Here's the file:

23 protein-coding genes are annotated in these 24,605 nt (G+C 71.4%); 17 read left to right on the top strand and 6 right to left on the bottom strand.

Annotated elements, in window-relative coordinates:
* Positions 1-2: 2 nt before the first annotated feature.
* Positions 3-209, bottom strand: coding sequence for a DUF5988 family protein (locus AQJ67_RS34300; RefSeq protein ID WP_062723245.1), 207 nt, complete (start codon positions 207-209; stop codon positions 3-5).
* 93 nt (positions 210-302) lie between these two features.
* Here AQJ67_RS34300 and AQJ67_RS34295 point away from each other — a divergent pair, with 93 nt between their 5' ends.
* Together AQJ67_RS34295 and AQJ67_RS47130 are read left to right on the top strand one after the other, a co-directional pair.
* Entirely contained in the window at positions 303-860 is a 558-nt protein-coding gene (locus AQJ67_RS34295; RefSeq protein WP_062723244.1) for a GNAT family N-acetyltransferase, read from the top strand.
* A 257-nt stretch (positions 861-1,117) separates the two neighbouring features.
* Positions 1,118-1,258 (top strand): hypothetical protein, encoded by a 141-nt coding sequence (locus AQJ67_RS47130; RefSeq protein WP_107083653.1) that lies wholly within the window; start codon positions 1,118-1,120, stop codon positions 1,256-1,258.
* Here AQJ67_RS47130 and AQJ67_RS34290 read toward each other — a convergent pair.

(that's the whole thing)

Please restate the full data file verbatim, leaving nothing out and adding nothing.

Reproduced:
23 protein-coding genes are annotated in these 24,605 nt (G+C 71.4%); 17 read left to right on the top strand and 6 right to left on the bottom strand.

Annotated elements, in window-relative coordinates:
* Positions 1-2: 2 nt before the first annotated feature.
* Positions 3-209, bottom strand: coding sequence for a DUF5988 family protein (locus AQJ67_RS34300; RefSeq protein ID WP_062723245.1), 207 nt, complete (start codon positions 207-209; stop codon positions 3-5).
* 93 nt (positions 210-302) lie between these two features.
* Here AQJ67_RS34300 and AQJ67_RS34295 point away from each other — a divergent pair, with 93 nt between their 5' ends.
* Together AQJ67_RS34295 and AQJ67_RS47130 are read left to right on the top strand one after the other, a co-directional pair.
* Entirely contained in the window at positions 303-860 is a 558-nt protein-coding gene (locus AQJ67_RS34295; RefSeq protein WP_062723244.1) for a GNAT family N-acetyltransferase, read from the top strand.
* A 257-nt stretch (positions 861-1,117) separates the two neighbouring features.
* Positions 1,118-1,258 (top strand): hypothetical protein, encoded by a 141-nt coding sequence (locus AQJ67_RS47130; RefSeq protein WP_107083653.1) that lies wholly within the window; start codon positions 1,118-1,120, stop codon positions 1,256-1,258.
* Here AQJ67_RS47130 and AQJ67_RS34290 read toward each other — a convergent pair.